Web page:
We would have liked to have seen either (i) a clear theoretical interpretation in terms of the theory of motility induced phase separation, e.g. what are the physical reasons for the measured deviations from the simple inverse densityspeed relationship, or (ii) a clear biological interpretation of the timescales/transients involved in the pattern formation process in terms of some intracellular "memory". More interesting would be if the authors could measure, by combining precisely projected patterns with feedback modulation of population density, the actual spatiotemporal memory of the bacteria and how this might change with genetic manipulation.
https://doi.org/10.7554/eLife.36608.017Author response
Essential revisions:
1) The role of runandtumble locomotion in this whole process should beexplained. Perhaps the authors could clarify the length/time scales associated with translational diffusion coming from that process in the directed pattern formation.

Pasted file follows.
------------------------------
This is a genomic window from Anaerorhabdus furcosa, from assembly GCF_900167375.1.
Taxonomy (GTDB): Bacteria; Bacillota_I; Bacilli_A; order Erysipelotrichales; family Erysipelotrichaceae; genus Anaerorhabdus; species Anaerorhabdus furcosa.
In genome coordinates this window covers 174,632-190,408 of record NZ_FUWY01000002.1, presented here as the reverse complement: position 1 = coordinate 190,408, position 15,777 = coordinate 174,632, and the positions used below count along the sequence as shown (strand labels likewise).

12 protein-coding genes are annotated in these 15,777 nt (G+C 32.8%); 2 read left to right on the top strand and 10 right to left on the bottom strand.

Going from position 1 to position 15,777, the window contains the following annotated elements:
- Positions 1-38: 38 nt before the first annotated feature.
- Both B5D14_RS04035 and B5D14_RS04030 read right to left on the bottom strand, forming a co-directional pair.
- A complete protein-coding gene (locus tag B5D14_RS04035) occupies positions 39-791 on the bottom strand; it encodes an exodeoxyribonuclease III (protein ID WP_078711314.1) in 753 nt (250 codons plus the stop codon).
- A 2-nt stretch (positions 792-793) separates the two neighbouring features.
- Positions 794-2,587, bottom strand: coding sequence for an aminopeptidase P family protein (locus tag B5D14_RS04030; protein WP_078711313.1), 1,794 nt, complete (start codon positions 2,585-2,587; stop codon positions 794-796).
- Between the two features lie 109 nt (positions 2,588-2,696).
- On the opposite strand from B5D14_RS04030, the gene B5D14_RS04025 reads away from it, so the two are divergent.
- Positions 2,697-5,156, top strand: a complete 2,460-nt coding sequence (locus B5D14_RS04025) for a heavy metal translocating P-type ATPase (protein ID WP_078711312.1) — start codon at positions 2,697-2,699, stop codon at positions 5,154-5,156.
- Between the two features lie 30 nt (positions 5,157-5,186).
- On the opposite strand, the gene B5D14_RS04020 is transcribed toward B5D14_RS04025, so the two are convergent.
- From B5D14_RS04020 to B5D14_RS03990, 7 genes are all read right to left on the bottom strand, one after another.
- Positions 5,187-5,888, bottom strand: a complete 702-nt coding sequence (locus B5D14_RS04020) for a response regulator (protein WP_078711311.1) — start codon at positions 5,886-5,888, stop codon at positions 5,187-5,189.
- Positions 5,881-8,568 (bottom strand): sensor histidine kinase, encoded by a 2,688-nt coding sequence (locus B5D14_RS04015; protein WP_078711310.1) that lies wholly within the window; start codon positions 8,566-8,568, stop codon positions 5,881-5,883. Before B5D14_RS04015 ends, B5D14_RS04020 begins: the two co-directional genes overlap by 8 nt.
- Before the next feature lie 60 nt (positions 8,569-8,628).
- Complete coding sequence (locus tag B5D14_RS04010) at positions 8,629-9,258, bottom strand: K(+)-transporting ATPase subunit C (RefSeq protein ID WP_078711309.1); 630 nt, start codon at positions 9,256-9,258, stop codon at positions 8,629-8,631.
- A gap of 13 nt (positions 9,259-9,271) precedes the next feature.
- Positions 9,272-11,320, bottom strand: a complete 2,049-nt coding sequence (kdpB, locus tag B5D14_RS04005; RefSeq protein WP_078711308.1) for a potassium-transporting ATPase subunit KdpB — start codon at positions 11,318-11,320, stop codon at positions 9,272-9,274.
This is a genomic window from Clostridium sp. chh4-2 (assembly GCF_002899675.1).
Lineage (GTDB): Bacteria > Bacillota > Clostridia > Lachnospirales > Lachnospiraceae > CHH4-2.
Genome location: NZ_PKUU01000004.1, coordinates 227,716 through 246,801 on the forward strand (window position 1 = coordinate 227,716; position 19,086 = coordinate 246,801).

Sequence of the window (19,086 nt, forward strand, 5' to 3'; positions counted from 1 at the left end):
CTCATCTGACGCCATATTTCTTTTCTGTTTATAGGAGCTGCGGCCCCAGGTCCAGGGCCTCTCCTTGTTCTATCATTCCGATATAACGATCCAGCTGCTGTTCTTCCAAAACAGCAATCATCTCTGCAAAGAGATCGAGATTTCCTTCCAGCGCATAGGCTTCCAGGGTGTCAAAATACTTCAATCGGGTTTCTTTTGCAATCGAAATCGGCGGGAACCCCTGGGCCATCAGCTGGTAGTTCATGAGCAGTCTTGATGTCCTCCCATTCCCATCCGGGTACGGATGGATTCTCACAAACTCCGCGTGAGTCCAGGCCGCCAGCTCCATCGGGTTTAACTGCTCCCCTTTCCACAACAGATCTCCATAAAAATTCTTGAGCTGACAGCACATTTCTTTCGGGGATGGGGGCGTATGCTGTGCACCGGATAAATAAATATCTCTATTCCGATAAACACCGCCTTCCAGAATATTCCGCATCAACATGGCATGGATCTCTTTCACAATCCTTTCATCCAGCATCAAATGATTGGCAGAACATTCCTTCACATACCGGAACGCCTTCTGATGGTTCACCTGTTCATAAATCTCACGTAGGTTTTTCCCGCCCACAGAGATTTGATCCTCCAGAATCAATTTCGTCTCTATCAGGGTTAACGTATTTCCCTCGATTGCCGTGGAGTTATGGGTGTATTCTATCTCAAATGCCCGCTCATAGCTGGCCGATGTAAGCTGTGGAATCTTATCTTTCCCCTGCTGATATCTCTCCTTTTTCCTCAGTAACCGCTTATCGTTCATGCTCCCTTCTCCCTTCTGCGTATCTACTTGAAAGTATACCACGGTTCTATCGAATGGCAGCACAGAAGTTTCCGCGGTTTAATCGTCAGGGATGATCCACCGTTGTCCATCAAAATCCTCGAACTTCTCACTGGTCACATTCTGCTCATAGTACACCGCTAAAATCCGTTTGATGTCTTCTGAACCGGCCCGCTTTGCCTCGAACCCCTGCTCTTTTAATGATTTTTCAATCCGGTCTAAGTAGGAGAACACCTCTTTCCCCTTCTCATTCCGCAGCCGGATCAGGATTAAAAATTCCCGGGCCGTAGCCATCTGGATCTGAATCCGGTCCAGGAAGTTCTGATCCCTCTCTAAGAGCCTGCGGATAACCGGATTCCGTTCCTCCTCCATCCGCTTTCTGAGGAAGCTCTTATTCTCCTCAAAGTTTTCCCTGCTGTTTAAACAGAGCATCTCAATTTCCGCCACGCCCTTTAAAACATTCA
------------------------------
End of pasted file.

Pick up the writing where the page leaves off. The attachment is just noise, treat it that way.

We thank the reviewers for pointing that out. We now discuss translational
diffusion timescales for wild type (run and tumble) bacteria which
gives us the opportunity of highlighting the importance of using smooth
swimmers for faster density shaping. This is discussed in the revised
manuscript as follows:
“Calling ℓ = 1 mm the largest length scale in the target pattern, we obtain for the active case τ_{drift} ≈ ℓ/v ≈ 200 s where we used v = 5 μm/s as the typical swimming speed. A diffusion time scale can be obtained as τ_{diff} ≈ ℓ^{2}/2D where D is the active translational diffusion coefficient. For wild type bacteria, moving with a run and tumble dynamics, D = v^{2}τ_{run} where τ_{run} ≈ 1 s is the mean duration of a run. The corresponding characteristic diffusion time is τ_{diff} ≈ ℓ^{2}/2D ≈ 2 × 10^{4} s. This timescale can be considerably reduced if, as in our case, we suppress tumbling and use a smooth swimming strain with a much larger reorientation time τ_{rot} ≈ 20 s (Ashkin et al., 1986). In this case the diffusion timescale drops down to τ_{diff} ≈ 10^{3} s leading to a faster relaxation towards the stationary state.”